War on water hyacinth proves costly for State

A Tanzanian vessel stuck in water hyacinth in Lake Victoria at the port of Kisumu on February 14. The fast-spreading weed has paralysed fishing in the lake, affecting over four million people who depended on it for their livelihood. [Photo: Denish Ochieng/Standard]

From a distance, Lake Victoria looks like a well-maintained golf course. The deep green colour you see makes you think it is grass that has been watered properly. However, there is nothing to marvel about here; this is water hyacinth that has invaded the lake, taking away the livelihoods of the surrounding communities, especially fishermen.

The weed suffocating the lake has defied millions of shillings the Government and other stakeholders have invested on intervention measures.

The rapidly growing weed has affected the lives of over four million people who depend on the lake.

The war against the weed has taken long, has been costly and  agonising. Hundreds of millions of shillings have been spent since 1997 as researchers seek the best method to weed out the hyacinth.

Today, the hyacinth covers the entire Winam Gulf, which had the biggest population of Tilapia and Nile Perch fish species.



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Reports show fishermen along the shores of the lake used to make up to Sh16 million everyday. However, today, most of them are struggling to meet their basic needs.

The Kenya Maritime Authority (KMA) records show there are 160 beaches along the Kenyan shores of Lake Victoria. About 40,000 vessels had been operating on these shores before the invasion by the weed.

The authority says it is in the process of establishing the area of water that has been covered by the weed.

Dunga Beach Management Unit (BMU) chairman Joel Otieno says business people on the smallest beach would make up to Sh100,000 every day. However, this is no longer the case as fishing has since been paralysed completely on most beaches.

The Government, with help from the World Bank, has been fighting the hyacinth for over 10 years, but there have been no tangible results.

In the early 90s, the Government contracted an American firm, Aquarius Systems Co. Ltd, to mechanically uproot the weed. The company was paid Sh100 million but secretly left the country after failing to get rid of the hyacinth.

In 1997, the Kenya Agricultural Research Institute (Kari) came up with a biological method of dealing with the hyacinth, where beetles would be unleashed into the lake so they could eat and destroy the hyacinth.


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Kari imported adult Neochetina weevils from Australia, Uganda and South Africa for mass rearing. Over 4.2 million weevils were released into the lake. However, the beetles stopped eating the hyacinth and instead invaded nearby farms and started destroying crops.

After close to a year, with locals not able to take it anymore, the project was stopped. Later, Kari claimed the weevils had reduced the weed by more than 50 per cent.

However, after one year, the situation worsened as the weed multiplied, covering even larger areas of the lake. Some scientists said the resurgence was due to pollution.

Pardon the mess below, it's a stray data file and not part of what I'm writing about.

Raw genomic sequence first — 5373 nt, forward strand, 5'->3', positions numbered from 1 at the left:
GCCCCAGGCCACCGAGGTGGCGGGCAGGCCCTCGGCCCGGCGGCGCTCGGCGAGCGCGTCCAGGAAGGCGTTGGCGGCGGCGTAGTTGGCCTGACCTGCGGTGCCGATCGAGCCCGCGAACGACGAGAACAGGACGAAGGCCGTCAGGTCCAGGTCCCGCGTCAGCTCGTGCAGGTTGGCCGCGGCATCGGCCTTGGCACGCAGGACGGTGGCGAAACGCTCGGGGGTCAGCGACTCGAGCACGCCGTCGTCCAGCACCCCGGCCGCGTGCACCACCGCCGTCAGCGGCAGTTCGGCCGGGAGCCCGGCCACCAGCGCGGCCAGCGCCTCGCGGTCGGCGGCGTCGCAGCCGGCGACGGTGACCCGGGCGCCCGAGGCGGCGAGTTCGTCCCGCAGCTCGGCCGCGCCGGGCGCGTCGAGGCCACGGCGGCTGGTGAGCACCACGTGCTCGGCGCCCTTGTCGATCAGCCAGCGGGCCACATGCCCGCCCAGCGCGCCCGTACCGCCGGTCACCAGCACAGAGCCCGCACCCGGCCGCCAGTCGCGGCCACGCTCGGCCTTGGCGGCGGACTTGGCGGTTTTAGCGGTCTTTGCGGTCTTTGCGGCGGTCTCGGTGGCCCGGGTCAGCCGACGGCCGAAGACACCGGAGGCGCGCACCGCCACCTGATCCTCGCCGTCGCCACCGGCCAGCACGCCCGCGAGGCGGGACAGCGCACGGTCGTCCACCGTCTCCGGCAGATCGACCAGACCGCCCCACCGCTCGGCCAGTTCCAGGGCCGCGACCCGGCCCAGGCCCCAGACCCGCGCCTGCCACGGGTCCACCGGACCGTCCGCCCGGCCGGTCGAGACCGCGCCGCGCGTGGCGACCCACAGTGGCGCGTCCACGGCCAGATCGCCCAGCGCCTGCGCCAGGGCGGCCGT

At one point, a Kisumu-based scientist claimed domestic ducks could destroy the weed but the Government did not buy his idea.

KMA western Kenya manager Jeremiah Onyango says the weed has continued to grow since it was reported over a decade ago.

He said strong winds have also helped spread the hyacinth with the current southern wind pushing it to the Kenyan shores.


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“The only solution is harvesting the weed and getting it out of the lake, just like the Ugandans have done,” said Onyango yesterday.

Last week, Lake Victoria Basin Commission (LVBC) executive secretary Ali Said Matano said there is need for a new approach to be devised since the old methods of dealing with the weed have failed.

“This is no longer about a fight against the hyacinth but a combination of stubborn weeds, including hippo grass and so, the strategies must change,” Dr Matano said.

He added: “We had not known the magnitude of the problem when we started fighting the weed and so we did not prepare well. If we decide to manually remove the weed, we must know the number of acres it has covered which will help up know the kind of manpower and machinery we will need to do the job, of course and the amount of time we will need.”

Dr Ali said the hippo grass, which relies on the hyacinth, its host, posses a new challenge. “But the good news is when the hyacinth dies the grass will also die.”

Environment Principal Secretary Charles Sunkuli, who spoke during a recent scientific conference in Mwanza, Tanzania said, the Government is committed to fighting the weed.

It emerged, during the conference, that there is a fungus that can kill the hyacinth. A report by the Tanzanian Ministry of Agriculture, Livestock and Fisheries showed a fungal pathogen had reduced the hyacinth in 2013, especially in Rubafu, Kaishebo and Nyakakarango areas of Mwanza.

The hyacinth, which some people have claimed may have been introduced in the lake maliciously, has pushed many fishermen out of business and has also made the cost of fish to go up more than double in the recent years.


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